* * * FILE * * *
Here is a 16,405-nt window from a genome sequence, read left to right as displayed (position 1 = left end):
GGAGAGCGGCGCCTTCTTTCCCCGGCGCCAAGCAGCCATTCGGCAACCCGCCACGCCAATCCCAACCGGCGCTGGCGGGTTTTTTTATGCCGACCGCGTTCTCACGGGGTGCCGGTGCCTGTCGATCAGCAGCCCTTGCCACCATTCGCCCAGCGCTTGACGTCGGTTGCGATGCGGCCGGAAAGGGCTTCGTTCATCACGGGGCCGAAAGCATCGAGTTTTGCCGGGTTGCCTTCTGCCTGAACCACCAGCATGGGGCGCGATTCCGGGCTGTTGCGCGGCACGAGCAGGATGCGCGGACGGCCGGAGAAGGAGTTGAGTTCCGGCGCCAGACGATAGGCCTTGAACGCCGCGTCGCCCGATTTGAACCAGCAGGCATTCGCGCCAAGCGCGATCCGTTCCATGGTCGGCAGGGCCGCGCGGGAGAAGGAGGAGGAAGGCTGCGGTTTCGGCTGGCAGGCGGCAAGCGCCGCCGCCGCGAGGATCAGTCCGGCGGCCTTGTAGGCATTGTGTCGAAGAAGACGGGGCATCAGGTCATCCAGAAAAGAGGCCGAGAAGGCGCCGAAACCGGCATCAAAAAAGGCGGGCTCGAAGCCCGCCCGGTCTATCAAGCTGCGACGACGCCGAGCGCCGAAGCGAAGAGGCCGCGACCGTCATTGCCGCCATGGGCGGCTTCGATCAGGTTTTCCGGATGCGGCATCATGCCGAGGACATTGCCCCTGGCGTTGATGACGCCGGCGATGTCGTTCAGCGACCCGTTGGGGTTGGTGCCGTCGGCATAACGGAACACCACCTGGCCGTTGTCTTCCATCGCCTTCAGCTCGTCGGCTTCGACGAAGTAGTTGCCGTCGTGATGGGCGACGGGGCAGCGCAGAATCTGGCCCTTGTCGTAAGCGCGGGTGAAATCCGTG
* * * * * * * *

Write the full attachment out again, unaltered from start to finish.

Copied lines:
Here is a 16,405-nt window from a genome sequence, read left to right as displayed (position 1 = left end):
GGAGAGCGGCGCCTTCTTTCCCCGGCGCCAAGCAGCCATTCGGCAACCCGCCACGCCAATCCCAACCGGCGCTGGCGGGTTTTTTTATGCCGACCGCGTTCTCACGGGGTGCCGGTGCCTGTCGATCAGCAGCCCTTGCCACCATTCGCCCAGCGCTTGACGTCGGTTGCGATGCGGCCGGAAAGGGCTTCGTTCATCACGGGGCCGAAAGCATCGAGTTTTGCCGGGTTGCCTTCTGCCTGAACCACCAGCATGGGGCGCGATTCCGGGCTGTTGCGCGGCACGAGCAGGATGCGCGGACGGCCGGAGAAGGAGTTGAGTTCCGGCGCCAGACGATAGGCCTTGAACGCCGCGTCGCCCGATTTGAACCAGCAGGCATTCGCGCCAAGCGCGATCCGTTCCATGGTCGGCAGGGCCGCGCGGGAGAAGGAGGAGGAAGGCTGCGGTTTCGGCTGGCAGGCGGCAAGCGCCGCCGCCGCGAGGATCAGTCCGGCGGCCTTGTAGGCATTGTGTCGAAGAAGACGGGGCATCAGGTCATCCAGAAAAGAGGCCGAGAAGGCGCCGAAACCGGCATCAAAAAAGGCGGGCTCGAAGCCCGCCCGGTCTATCAAGCTGCGACGACGCCGAGCGCCGAAGCGAAGAGGCCGCGACCGTCATTGCCGCCATGGGCGGCTTCGATCAGGTTTTCCGGATGCGGCATCATGCCGAGGACATTGCCCCTGGCGTTGATGACGCCGGCGATGTCGTTCAGCGACCCGTTGGGGTTGGTGCCGTCGGCATAACGGAACACCACCTGGCCGTTGTCTTCCATCGCCTTCAGCTCGTCGGCTTCGACGAAGTAGTTGCCGTCGTGATGGGCGACGGGGCAGCGCAGAATCTGGCCCTTGTCGTAAGCGCGGGTGAAATCCGTG